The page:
Bringing out the Stevie Wonder classic “I Wish,” SCI elevated the energy into a groove only a Stevie song could inspire.Â Moving into bluegrass, Billy Nershi led the band with crisp, quick vocals on “Love is Like a Train” with Kyle Hollingsworth pounding out some saloon-inspired piano.
The very elegant Latin jazz influenced Hollingsworth song “MLT” was absolutely flawless (even with Nershi grinding the air with his hips) making the crowd focus on the quality musicianship of the band.Â Giving Cheese fans a (figurative) dose of ecstasy, SCI played a ridiculously fast-paced version of the traditional bluegrass song “I Know You Rider” with percussionist Jason Hann playing a washboard, into Bob Marleyâ€™s “Stir it Up” and back into “I Know You Rider” to close the first set.
Unfortunately during the second set some audio-related problems could be heard randomly through the speakers, but by the end the problem had been resolved.Â The first highlight of the second set came during “Desert Dawn” when Aron Magner and Jon Gutwillig of the Disco Biscuits joined SCI, adding electronica and distortion elements into the mix of the 15-minute version of the song.
The second highlight came with fan favorite “Way Back Home” into the instrumental “Birdland,” which displayed Hollingsworthâ€™s abilities on keys, Keith Moseleyâ€™s steady funky bass rhythms, and Michael Travisâ€™ perfect time on drums.
Up on the highest level of the amphitheatre – the grass area – another world opened up to fans.Â Backlit by the silver shining crescent moon, dozens of hula hoopers displayed their graceful dance.Â The band played tribute to their friend and sometimes musical guest Keller Williams with a solid performance of “Best Feeling,” which blended back into “Way Back Home.”
During both sets, Hann was all smiles, bursting with positive energy and making a real connection with the crowd.Â SCI ended the show with the fan favorite “Search” displaying Michael Kangâ€™s mastery of the violin.Â The crowd couldnâ€™t have been more satisfied, giving loud applause and shouts of approval, but then again, most in attendance were also looking forward to the next show.
Sunday, July 22
Showtime on Sunday, July 22, was much earlier with the contemporary bluegrass group Hot Buttered Rum String Band (HBRSB) taking the first opening slot around noon.Â Nershi came on stage with his acoustic guitar for the bandâ€™s final two songs, “Honkeytonk Tequilia” and “Cumberland Blues.”
The floor area filled as the seasoned second opener, Railroad Earth (RRE), took the stage following HBRSB.Â The band, with their heartfelt lyrics and delicate bluegrass sound, always touches audience members in a rather unusual way.Â Nershi, on his electric guitar, joined RRE on their last song, “Mourning Flies.”
The sun was high and the air was hot as SCI took the stage on Sunday afternoon.Â The energy of the crowd and band was intense and quite different than on the previous evening.Â Murmurs of hope for a bluegrass-focused show could be heard amongst the crowd.Â SCI opened with the mellow “Shine,” allowing the crowd and the guys a chance to ease into the glorious day.
Cheese fans were treated to some of their favorites such as “Jellyfish,” “Black Clouds,” and “Farther” during the sets.Â Throughout the show, SCI invited members of the opening bands and later the entire bands up to share the stage with them, heightening the onstage energy to a level most in the crowd had never experienced before.
Watching each band memberâ€™s mutual adoration and appreciation of one anotherâ€™s talents was almost enough to make onlookers tear-up.Â The culmination of the show and various collaborations came at the end of the second set when SCI announced that they were going to have â€œA Hot Buttered Railroad Incident.â€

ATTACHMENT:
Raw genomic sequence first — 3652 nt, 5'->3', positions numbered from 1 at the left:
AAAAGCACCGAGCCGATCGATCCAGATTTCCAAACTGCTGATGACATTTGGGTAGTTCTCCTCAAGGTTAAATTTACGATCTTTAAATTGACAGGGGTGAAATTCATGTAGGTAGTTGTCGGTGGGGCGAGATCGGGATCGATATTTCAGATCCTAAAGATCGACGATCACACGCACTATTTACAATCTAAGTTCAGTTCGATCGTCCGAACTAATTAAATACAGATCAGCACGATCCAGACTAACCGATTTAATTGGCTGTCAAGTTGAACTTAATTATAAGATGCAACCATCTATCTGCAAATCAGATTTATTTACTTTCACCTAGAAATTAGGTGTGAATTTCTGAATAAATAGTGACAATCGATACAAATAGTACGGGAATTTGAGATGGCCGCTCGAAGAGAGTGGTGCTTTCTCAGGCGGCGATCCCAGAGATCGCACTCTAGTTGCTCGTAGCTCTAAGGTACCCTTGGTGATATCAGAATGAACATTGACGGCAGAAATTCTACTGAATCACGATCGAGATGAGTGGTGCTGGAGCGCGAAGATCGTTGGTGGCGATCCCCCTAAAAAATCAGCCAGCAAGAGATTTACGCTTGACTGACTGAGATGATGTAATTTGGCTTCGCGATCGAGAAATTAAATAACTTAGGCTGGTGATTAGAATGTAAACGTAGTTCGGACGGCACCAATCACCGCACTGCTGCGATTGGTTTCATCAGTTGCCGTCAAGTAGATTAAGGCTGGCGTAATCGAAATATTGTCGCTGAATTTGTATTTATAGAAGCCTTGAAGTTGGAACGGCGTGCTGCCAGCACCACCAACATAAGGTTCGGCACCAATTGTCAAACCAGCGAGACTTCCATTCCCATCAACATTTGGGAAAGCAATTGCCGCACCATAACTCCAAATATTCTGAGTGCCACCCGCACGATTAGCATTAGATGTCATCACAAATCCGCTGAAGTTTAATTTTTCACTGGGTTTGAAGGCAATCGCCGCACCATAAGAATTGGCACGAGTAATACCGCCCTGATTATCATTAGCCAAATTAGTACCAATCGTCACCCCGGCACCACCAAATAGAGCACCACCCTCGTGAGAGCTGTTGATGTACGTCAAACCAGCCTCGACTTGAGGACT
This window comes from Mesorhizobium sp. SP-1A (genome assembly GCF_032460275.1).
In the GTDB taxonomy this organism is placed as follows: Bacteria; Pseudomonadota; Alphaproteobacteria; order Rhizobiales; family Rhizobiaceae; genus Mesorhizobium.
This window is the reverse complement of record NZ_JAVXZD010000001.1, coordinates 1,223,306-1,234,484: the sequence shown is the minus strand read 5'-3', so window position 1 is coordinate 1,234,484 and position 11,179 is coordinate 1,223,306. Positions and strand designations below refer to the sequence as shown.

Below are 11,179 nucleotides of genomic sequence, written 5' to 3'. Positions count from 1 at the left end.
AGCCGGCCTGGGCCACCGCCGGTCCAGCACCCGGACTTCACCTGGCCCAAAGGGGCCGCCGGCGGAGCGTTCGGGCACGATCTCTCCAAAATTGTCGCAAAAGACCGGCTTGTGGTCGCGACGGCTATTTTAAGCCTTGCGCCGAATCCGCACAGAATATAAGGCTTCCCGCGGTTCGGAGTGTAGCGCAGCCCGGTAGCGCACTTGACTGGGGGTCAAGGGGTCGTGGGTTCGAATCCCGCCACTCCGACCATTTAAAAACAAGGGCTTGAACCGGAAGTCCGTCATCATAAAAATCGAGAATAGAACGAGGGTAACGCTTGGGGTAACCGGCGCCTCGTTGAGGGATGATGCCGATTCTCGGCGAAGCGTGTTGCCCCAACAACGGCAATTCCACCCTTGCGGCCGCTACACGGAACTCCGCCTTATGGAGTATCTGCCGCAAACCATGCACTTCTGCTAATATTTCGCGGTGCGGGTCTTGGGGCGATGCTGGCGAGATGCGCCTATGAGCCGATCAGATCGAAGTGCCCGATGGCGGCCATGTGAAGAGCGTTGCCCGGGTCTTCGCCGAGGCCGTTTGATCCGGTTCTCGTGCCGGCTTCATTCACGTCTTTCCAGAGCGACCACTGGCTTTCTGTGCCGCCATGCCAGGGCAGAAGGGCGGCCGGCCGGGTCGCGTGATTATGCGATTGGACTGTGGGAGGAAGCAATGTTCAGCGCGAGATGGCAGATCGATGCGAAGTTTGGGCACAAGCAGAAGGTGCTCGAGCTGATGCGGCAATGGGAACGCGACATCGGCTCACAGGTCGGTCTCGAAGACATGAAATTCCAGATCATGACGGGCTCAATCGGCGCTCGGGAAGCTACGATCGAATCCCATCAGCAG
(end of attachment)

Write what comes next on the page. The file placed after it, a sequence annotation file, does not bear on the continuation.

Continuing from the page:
SCI couldnâ€™t figure out where HBRSB members had disappeared to saying, â€œNo, itâ€™s the Hot Buttered Guys who are all drugged out and wasted.â€Â Once they emerged, the never-before-seen Incident played a bluegrass version of the classic Christian tune “Whiskey Before Breakfast” about which Nershi commented, â€œThis is what you call a cluster pluck.â€Â The intense breakdown jam at the end was too fast to keep up with dancing.
The Incident went right into The Carter Family tune “Will the Circle Be Unbroken.”Â With so many people onstage, Nershi or Kang signaled to the individual musicians for their solo parts.Â The multi-vocal harmonies and insane interweaving of instruments proved that a huge group of immensely talented musicians can come together with precision.Â SCI thanked the other bands and played “Smile” as the second encore of the show.
SCI was much more in touch with the crowd on Sunday night.Â Before the second encore, Nershi gazed out at the crowd as the fans stood in disbelief at what they had just been part of and witnessed.Â As the night concluded, the crowd felt overjoyed when he said, â€œYou guys seem to think weâ€™re pretty cool. But â€¦ watching all you guys just let go and dance your asses off, you are the true heroes.â€
Set One:Mouna Bowa, I Wish, Love Is Like A Train, Sometimes A River, Turn This Around, MLT > Drums > Rain > I Know You Rider > Stir It Up > I Know You Rider
Set Two: Eye Know Why > Looking Glass > Desert Dawn*, The Way You Do The Things Yo Do > Way Back Home > Birdland > Best Feeling > Way Back Home
* with Jon Gutwillig and Aron Magner (Disco Biscuits)
Set One:Shine, Little Hands > Dudley’s Kitchen, I’ll Fly Away*, The Walls Of Time*, Black Market > Jellyfish > Black Clouds
Set Two:Piece Of Mine > Bumpin’ Reel, Farther, Long Way To Go^, Sweet Melinda^ > Lovelight Jam > What A Day That Was > It Is What It Is
Encore One:Whiskey Before Breakfast*^ Will The Circle Be Unbroken*^
Encore Two: Smile
* with Hot Buttered Rum String Band
^ with Railroad Earth
String Cheese Incident, 7/21-22/07 || Berkeley, CA @ the Greek Theatre
Categorizing Railroad Earth is hard, yet that’s what music journalists inevitably do. They’re bluegrass, but amplified and with drums. The two latter pretty much cancel out the standard definition of the genre, but that’s the closest comparison that can be drawn, even if it’s a progressive one.
Rooted in Flatt & Scruggs, they now carry the torch with arrangements and song treatments that have endeared them to younger fans and the jamband scene. One thing’s for certain: this ain’t your uncle from Kentucky’s bluegrass.
Does it really matter? No, because in truth, what they are is one of, if not the tightest goddamn band of musicians touring today.